Not impressed with this fall’s new television lineup? Well, don’t forget C-SPAN, which for the next two weeks will bring you exciting new episodes of stubborn Senate debate over the Iraq War. But don’t expect chamber Democrats to premiere their signature “Pull Troops Out of Iraq Sooner Than the President Wants to” amendment before it’s been audience-tested. [IMGCAP(1)]
Leading off this week’s prime-time lineup for the Defense Department authorization bill likely will be blockbuster amendments to close the Guantanamo Bay detention center, give detainees the right to contest their imprisonment and, possibly, end the Bush administration’s use of “enhanced interrogation techniques” that critics have likened to torture.
Either way, the stage is set for another gripping installment of the Democrats’ anti-war crusade, starting Thursday at the earliest and possibly continuing into next week. Plus, back by somewhat popular demand, is Senate Armed Services Chairman Carl Levin’s (D-Mich.) proposal to force a change in mission, but, this time, without hard deadlines for a drawdown of U.S. forces!
By reverting back to their “goal” to “transition the mission” to counterterrorism, training Iraqis and protecting American interests, Levin and other Democratic leaders are hoping their fire sale will convince enough Republicans to help them get to that magical, filibuster-proof 60-vote mark.
While that still doesn’t look likely, behind door No. 2 is a slightly altered Sen. Jim Webb (D-Va.) amendment to compel the military to give active-duty soldiers adequate time off between deployments. Conventional wisdom is that Webb just might have the votes to win this time, after falling four short of 60 in July.
“That is the vehicle that is out there that seems to have the most steam behind it,” one senior Senate Democratic aide said.
Webb added a 120-day delay to the effective date of the legislation in order to address the concerns of Defense Secretary Robert Gates. Even so, Gates said this weekend that the amendment would unnecessarily tie his hands.
“It’s really pretty much a backdoor effort to get the president to accelerate the drawdown so that it’s an automatic kind of thing rather than based on the conditions in Iraq,” Gates said on Fox News Channel.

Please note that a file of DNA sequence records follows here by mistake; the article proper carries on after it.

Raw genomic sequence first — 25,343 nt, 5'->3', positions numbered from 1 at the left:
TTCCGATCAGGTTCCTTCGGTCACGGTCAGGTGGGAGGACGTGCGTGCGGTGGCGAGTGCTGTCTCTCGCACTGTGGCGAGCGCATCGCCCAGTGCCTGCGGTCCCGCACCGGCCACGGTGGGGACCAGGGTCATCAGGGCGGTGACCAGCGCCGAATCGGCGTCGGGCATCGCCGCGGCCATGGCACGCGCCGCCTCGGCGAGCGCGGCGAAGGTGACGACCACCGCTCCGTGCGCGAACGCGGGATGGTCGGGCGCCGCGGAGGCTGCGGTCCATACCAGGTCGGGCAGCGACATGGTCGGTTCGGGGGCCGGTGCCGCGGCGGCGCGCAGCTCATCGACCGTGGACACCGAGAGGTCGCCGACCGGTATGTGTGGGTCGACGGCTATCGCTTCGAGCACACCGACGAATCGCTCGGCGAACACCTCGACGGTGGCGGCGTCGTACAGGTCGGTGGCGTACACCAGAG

Indeed, Rep. John Murtha (D-Pa.) told reporters at the National Press Club on Monday that is exactly what the provision is intended to do.
“I think the House could pass it, and it would speed up withdrawals,” Murtha said, adding that Webb’s proposal could be included in the House’s version of the upcoming supplemental Iraq War spending bill.
Regardless of whether the Webb proposal passes, die-hard fans of using the power of the purse to pull out of Iraq will still have a palatable option from Sen. Russ Feingold (D-Wis.), who is retooling his amendment to eliminate the impression that it would simply cut off funds for the troops.
“They want to rebrand it,” said the senior Senate Democratic aide of the Feingold amendment, which would allow appropriated war funds to be used only for counterterrorism, training Iraqis and force protection after a certain date. Money could not be used for combat missions. The combat funds cut-off date may change from March 31, 2008, to later in the year, and the language, but not the intent, of the measure might be tweaked, sources said.
But Senate Majority Leader Harry Reid (D-Nev.) hasn’t fully set the fall anti-war lineup yet because he wants to put other ideas before his favorite focus group — the Senate Democratic Conference.
“Sen. Reid is trolling for ideas,” the aide said. “Because it’s such a major caucus effort, you’ve got to get buy-in from a lot of people.”